# Difference between revisions of "Centrifugal forces"

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== General formula of centrifugal forces as inertial forces == | == General formula of centrifugal forces as inertial forces == | ||

− | When the motion of a body is studied in a [[non-inertial frame of reference]], fictitious forces are introduced for convenience. The connection between velocity in an [[inertial frame of reference]] and that in a frame rotating at an angular velocity of <math>\mathbf\Omega</math> is given as | + | When the motion of a body is studied in a [[non-inertial frame of reference]], fictitious forces are introduced for convenience [1]. The connection between velocity in an [[inertial frame of reference]] and that in a frame rotating at an angular velocity of <math>\mathbf\Omega</math> is given as |

<math>\mathbf v=\mathbf v'+\mathbf\Omega\times\mathbf r</math>, | <math>\mathbf v=\mathbf v'+\mathbf\Omega\times\mathbf r</math>, | ||

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== Centrifugal forces as reactive forces == | == Centrifugal forces as reactive forces == | ||

− | In some contexts, centrifugal forces refer to reactive forces. The motion of a rotating body is maintained by a [[centripetal force]] provided by another object. According to the [[Third Law of Newtonian mechanics]], the rotating body exerts a reactive force on that object, referred to as a centrifugal force. | + | In some contexts, centrifugal forces refer to reactive forces [2]. The motion of a rotating body is maintained by a [[centripetal force]] provided by another object. According to the [[Third Law of Newtonian mechanics]], the rotating body exerts a reactive force on that object, referred to as a centrifugal force. |

== Applications == | == Applications == | ||

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== References == | == References == | ||

− | [1] | + | [1] Gregory, R. D., "Classical Mechanics", Cambridge University Press, 2006. |

− | [2] | + | [2] [http://en.wikipedia.org/wiki/Centrifugal_force Wikipedia on centrifugal forces] |

== Keyword in references: == | == Keyword in references: == | ||

[[Paper on a disc: balancing the capillary-driven flow with a centrifugal force]] | [[Paper on a disc: balancing the capillary-driven flow with a centrifugal force]] |

## Latest revision as of 22:40, 8 December 2011

Written by Yuhang Jin, AP225 2011 Fall.

## Contents

## Introduction

Centrifugal forces are usually referred to as fictitious forces (inertial forces) that arise in a rotating frame of reference. A centrifugal force represents the inertia of a rotating body, and is directed away from the center of axis of rotation. This concept can be generalized in Lagrangian mechanics when generalized coordinates are in effect. At times centrifugal forces may also denote the reaction forces in response to centripetal forces.

## General formula of centrifugal forces as inertial forces

When the motion of a body is studied in a non-inertial frame of reference, fictitious forces are introduced for convenience [1]. The connection between velocity in an inertial frame of reference and that in a frame rotating at an angular velocity of <math>\mathbf\Omega</math> is given as

<math>\mathbf v=\mathbf v'+\mathbf\Omega\times\mathbf r</math>,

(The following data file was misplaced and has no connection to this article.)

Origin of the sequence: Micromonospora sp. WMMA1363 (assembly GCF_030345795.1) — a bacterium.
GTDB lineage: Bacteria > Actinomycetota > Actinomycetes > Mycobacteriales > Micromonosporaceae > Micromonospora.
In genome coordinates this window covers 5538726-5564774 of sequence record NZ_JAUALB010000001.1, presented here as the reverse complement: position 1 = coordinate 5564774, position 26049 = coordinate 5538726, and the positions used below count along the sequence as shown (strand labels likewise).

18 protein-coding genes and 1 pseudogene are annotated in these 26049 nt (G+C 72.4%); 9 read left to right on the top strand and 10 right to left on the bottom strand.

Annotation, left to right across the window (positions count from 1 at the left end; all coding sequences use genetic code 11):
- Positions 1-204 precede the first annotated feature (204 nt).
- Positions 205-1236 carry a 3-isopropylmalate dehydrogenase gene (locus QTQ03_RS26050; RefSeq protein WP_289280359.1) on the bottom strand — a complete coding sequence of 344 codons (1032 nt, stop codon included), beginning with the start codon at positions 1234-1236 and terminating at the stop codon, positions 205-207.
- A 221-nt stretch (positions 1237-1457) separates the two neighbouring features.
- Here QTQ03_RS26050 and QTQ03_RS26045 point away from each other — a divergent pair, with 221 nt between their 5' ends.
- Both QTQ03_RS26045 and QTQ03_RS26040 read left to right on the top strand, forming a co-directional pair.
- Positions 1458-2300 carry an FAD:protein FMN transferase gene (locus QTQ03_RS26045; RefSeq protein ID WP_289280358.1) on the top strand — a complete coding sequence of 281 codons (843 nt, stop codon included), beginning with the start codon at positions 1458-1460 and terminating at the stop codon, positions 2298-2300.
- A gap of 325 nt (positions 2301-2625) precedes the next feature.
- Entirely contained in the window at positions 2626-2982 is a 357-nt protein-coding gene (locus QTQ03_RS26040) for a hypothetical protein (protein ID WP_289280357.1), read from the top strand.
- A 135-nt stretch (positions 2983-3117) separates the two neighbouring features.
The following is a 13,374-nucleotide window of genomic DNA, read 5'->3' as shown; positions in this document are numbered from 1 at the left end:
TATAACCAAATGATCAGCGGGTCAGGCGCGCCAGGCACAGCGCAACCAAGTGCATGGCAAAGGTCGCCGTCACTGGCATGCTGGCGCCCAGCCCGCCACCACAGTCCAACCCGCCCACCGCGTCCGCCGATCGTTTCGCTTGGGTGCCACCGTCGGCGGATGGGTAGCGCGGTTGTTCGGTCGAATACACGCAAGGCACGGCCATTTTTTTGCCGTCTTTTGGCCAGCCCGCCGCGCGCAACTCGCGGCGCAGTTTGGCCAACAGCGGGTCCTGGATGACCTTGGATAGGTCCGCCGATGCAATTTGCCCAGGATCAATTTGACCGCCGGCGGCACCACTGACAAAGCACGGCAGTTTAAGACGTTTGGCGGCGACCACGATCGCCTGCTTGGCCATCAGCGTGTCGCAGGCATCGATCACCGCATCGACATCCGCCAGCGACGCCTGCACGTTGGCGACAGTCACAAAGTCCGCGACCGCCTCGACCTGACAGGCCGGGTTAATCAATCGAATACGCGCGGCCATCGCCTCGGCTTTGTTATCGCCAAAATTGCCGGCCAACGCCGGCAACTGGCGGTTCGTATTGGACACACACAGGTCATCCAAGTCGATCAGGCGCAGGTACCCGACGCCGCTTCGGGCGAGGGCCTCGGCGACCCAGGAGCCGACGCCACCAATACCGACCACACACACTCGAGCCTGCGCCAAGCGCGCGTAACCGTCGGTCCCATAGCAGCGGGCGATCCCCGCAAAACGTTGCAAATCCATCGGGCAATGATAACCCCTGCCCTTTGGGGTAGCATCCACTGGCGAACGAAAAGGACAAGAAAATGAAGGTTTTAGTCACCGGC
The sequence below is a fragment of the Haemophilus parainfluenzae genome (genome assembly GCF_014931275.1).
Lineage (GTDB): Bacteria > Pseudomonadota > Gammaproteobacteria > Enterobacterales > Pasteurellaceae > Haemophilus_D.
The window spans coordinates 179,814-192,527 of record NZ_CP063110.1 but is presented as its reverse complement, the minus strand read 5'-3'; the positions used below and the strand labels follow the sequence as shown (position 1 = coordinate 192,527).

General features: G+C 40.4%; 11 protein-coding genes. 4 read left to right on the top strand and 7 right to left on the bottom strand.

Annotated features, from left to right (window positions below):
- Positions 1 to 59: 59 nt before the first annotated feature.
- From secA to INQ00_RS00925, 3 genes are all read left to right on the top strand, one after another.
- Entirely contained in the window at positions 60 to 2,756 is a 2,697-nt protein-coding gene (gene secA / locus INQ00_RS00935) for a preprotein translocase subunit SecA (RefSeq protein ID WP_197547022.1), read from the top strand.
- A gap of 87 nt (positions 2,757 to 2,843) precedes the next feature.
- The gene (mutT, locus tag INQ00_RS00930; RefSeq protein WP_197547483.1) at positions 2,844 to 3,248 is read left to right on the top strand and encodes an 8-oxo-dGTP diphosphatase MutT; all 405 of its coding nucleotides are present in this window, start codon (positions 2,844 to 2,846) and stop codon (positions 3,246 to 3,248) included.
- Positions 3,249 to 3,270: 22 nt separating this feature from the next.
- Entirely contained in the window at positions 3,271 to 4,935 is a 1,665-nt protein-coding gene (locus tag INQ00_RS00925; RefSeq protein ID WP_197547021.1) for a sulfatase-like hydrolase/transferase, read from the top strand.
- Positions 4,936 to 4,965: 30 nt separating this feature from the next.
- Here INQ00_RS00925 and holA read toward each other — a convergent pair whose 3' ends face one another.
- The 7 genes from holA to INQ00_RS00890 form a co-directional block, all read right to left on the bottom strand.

where <math>\mathbf r'</math> denotes the displacement in the rotating fram, <math>\mathbf v</math> the absolute velocity (in an inertial frame of reference) and <math>\mathbf v'</math> the velocity in the rotating frame. Similarly, the relation of acceleration is given as

<math>\mathbf a=\mathbf a'+\dot{\mathbf\Omega}\times\mathbf r'+2\mathbf\Omega\times\mathbf v'+\mathbf\Omega\times(\mathbf\Omega\times\mathbf r')</math>.

Applying the Second Law of Newtonian mechanics we have

<math>\mathbf F=m\mathbf a=m\mathbf a'+m\dot{\mathbf\Omega}\times\mathbf r'+2m\mathbf\Omega\times\mathbf v'+m\mathbf\Omega\times(\mathbf\Omega\times\mathbf r')</math>,

i.e.

<math>m\mathbf a'=\mathbf F-m\dot{\mathbf\Omega}\times\mathbf r'-2m\mathbf\Omega\times\mathbf v'-m\mathbf\Omega\times(\mathbf\Omega\times\mathbf r')</math>.

Hence from the perspective of this rotating frame of reference, the terms other than <math>\mathbf F</math> on the right hand side of the equation are fictitious forces. Specifically <math>-m\mathbf\Omega\times(\mathbf\Omega\times\mathbf r')</math> is called the centrifugal force, since it points outward perpendicular to <math>\mathbf\Omega</math>. Therefore, centrifugal forces are proportional to the distance to the axis of rotation as well as the square of the angular velocity of the rotating frame.

## Centrifugal forces as reactive forces

In some contexts, centrifugal forces refer to reactive forces [2]. The motion of a rotating body is maintained by a centripetal force provided by another object. According to the Third Law of Newtonian mechanics, the rotating body exerts a reactive force on that object, referred to as a centrifugal force.

## Applications

Many devices make use of centrifugal forces, such as centrifuges and centrifugal pumps, which have found numerous applications in the industry and academia. Centrifugal forces are also an important factor in engineering designs for railways and satellites etc. Recently, in space stations centrifugal forces are used to balance gravity to approximate zero-gravity environments.

## References

[1] Gregory, R. D., "Classical Mechanics", Cambridge University Press, 2006.

[2] Wikipedia on centrifugal forces

## Keyword in references:

Paper on a disc: balancing the capillary-driven flow with a centrifugal force